Thursday, January 22, 2009

Michigan Picture 2


In recent years I have grown increasingly interested in the visual arrays created by comic pages. I created an animated film ("animated" used loosely, really to mean moving illustration) titled Scenes from Starkdale, Ohio to explore those issues. Now, as I return to the comparative simplicity of book pages, I'm still interested, but not so much in the reading experience of comics. I just want to look at things. Above, a sketchbook spread with panels, sans text. Gouache. Drawn in Michigan at Thanksgiving. Painted in December. Below, a Starkdale frame. 2006.

5 comments:

Dan Z. said...

These are really great, Douglas! Do you scan the raw pencils before adding the paint? The finished pages feel totally observed and I'd be curious to see what info / notes you give yourself to work from.

drinkspiller said...

I love this image from Starkdale. Would you be willing to post a largish (2560x1600) JPEG version of this frame suitable for use as a desktop background? :)

DB Dowd said...

Dan, thanks for the note. Typically I don't scan the pencils if I think I'll go back to paint, but had begun to think that maybe I should. Have a few things going that I did scan first, so I'll post them soon. I have been thinking alot about reference and how it works, at least for me. Have come to think of photography really differently in that regard, too...more soon on that front.

I'm delighted that you respond to these. They feel really good, and on-the-right-track. Eager to make more, and to build them into a published project. Pondering.

Skye, I will dig through some files and see if I can post some Starkdale images at the bigger scale. Have been thinking a lot about building things that folks could use...

John Hendrix said...

The deer is digital right?

The hand made versions of your drawings are much richer, both visually and some how makes the observable part of the content more important, and more connect to the reason why we look at them. Please, do as many of these as possible, so I may copy them in future projects of my own.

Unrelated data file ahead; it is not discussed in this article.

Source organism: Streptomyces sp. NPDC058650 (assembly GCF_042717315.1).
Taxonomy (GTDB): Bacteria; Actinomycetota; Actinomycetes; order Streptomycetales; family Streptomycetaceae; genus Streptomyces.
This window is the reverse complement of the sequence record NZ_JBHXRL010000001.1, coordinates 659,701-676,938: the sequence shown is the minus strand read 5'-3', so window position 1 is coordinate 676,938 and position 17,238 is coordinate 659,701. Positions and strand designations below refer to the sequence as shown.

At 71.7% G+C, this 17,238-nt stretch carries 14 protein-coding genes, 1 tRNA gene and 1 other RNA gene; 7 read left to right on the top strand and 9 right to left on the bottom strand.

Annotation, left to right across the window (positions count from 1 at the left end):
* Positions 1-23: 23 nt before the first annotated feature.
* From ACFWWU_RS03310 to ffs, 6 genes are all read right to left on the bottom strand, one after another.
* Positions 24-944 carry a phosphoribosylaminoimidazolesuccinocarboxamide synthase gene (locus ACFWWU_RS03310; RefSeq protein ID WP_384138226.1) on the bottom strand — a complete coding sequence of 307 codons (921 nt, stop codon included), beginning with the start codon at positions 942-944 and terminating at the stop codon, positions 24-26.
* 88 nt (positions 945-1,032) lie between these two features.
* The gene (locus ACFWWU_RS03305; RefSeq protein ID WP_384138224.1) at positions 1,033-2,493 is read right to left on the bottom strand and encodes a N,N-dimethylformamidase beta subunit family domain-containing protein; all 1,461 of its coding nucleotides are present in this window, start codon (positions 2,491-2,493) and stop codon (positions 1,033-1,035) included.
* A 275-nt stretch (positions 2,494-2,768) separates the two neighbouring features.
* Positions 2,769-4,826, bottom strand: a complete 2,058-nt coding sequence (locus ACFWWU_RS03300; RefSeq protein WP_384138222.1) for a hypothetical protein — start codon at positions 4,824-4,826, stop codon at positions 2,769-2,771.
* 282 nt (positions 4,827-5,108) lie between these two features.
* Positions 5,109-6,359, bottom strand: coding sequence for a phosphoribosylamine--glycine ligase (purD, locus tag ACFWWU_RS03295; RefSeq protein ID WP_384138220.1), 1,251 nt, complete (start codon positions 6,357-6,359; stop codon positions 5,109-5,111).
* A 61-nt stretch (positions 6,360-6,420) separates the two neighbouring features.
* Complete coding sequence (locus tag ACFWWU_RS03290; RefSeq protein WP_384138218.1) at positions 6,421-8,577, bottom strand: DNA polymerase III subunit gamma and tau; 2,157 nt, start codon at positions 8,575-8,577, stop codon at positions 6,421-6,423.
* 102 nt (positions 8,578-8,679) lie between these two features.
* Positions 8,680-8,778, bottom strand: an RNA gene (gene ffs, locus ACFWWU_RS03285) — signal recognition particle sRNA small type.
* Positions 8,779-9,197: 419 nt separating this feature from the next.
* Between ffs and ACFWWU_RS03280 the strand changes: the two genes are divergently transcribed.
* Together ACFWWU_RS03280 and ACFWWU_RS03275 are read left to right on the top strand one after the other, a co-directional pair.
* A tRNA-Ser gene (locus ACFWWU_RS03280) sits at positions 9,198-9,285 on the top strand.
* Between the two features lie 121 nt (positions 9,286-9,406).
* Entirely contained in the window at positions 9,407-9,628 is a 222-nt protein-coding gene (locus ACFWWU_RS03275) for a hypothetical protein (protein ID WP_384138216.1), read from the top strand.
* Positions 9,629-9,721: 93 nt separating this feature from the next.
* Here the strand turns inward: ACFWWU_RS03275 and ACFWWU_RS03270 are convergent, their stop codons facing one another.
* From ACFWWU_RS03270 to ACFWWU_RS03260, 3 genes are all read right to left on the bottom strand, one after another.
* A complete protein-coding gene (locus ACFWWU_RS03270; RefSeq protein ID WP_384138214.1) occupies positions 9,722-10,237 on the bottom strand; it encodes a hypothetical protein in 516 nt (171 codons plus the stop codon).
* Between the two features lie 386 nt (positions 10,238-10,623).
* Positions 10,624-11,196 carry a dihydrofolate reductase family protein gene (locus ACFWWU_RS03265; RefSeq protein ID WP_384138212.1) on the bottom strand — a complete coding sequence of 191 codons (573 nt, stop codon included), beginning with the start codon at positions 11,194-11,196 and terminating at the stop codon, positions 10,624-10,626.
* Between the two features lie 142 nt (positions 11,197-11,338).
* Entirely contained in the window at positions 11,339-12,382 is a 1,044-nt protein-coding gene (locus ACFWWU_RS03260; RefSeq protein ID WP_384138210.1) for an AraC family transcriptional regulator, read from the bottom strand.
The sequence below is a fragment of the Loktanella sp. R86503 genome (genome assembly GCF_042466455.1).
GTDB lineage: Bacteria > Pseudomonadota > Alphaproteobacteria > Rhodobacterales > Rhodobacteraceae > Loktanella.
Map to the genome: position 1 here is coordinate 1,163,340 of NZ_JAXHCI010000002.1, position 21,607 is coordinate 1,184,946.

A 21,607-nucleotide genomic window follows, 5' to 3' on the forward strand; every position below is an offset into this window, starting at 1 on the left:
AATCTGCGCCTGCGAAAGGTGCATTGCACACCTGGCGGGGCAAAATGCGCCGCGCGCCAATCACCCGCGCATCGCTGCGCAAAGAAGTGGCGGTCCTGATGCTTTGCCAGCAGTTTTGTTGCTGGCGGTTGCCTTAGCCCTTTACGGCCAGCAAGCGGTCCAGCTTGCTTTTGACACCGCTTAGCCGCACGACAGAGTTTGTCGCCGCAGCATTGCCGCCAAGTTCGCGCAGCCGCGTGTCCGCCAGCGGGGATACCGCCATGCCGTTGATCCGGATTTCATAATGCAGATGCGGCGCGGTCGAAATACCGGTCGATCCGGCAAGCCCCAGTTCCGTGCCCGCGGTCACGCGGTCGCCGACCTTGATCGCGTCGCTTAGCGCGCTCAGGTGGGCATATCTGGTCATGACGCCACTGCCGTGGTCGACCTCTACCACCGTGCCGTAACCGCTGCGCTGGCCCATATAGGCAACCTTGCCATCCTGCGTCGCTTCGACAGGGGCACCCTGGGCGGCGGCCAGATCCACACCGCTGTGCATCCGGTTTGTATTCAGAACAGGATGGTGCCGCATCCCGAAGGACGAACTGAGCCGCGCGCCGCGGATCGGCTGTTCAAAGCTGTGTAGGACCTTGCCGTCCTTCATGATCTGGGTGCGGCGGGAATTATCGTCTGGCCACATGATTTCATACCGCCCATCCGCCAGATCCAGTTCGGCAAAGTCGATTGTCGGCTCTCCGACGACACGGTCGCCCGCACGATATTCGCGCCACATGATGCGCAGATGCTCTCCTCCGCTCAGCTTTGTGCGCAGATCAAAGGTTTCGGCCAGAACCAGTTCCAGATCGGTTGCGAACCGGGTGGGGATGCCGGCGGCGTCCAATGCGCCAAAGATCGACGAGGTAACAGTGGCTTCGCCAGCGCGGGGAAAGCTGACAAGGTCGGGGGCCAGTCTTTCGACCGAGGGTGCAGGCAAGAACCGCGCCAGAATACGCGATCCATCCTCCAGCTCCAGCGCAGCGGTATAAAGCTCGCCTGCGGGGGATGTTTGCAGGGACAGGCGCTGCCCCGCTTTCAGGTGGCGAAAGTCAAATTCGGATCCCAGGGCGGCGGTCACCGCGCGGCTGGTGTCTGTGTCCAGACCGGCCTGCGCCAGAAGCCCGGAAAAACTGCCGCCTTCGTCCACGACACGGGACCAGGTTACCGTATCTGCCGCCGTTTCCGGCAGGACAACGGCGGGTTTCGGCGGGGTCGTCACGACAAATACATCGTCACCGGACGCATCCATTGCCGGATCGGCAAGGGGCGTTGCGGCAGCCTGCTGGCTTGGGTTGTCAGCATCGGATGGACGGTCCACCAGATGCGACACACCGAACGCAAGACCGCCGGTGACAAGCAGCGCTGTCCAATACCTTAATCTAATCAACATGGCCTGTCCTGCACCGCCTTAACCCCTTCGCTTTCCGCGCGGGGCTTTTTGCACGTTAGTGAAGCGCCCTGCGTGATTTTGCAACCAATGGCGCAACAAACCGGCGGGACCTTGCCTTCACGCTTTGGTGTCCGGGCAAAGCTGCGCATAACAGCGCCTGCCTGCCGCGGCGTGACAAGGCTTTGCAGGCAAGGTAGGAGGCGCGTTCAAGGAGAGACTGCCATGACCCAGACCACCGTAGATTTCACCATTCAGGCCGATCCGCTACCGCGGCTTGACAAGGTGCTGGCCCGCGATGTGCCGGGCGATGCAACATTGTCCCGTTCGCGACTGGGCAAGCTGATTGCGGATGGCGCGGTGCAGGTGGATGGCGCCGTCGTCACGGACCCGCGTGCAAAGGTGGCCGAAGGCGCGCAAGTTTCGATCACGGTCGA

DB Dowd said...

John, I agree with your assessment of the digital versus the handmade. Of course the digital images were created for animated screen-based experiences. I tried taking the hand-made piece away first, to get to a more minimalist approach. The deer reflects that thinking to some degree. More recently, I've decided to focus on the experience of making the thing--the quietude of sitting there, looking, onsite--and thrown out the idea of a screen as the primary experience. So it's paint, not vector. But the thinking is pretty similar, ultimately, and both forms find their way back to my roots as a printmaker--especially relief cuts. I think about form in a pretty rigorous way, which comes from having to work the image out analytically. It's why I love the 2-color illustration from the 1930's so much. Cheap printed rigor!

These things will probably be bookish, not screeney. But who knows? I can say that they're faster and, for lack of a better word, more behavioral. Which pretty much lines up my approach to things more generally. So I'm happy to be working in this vein. Way Zenny.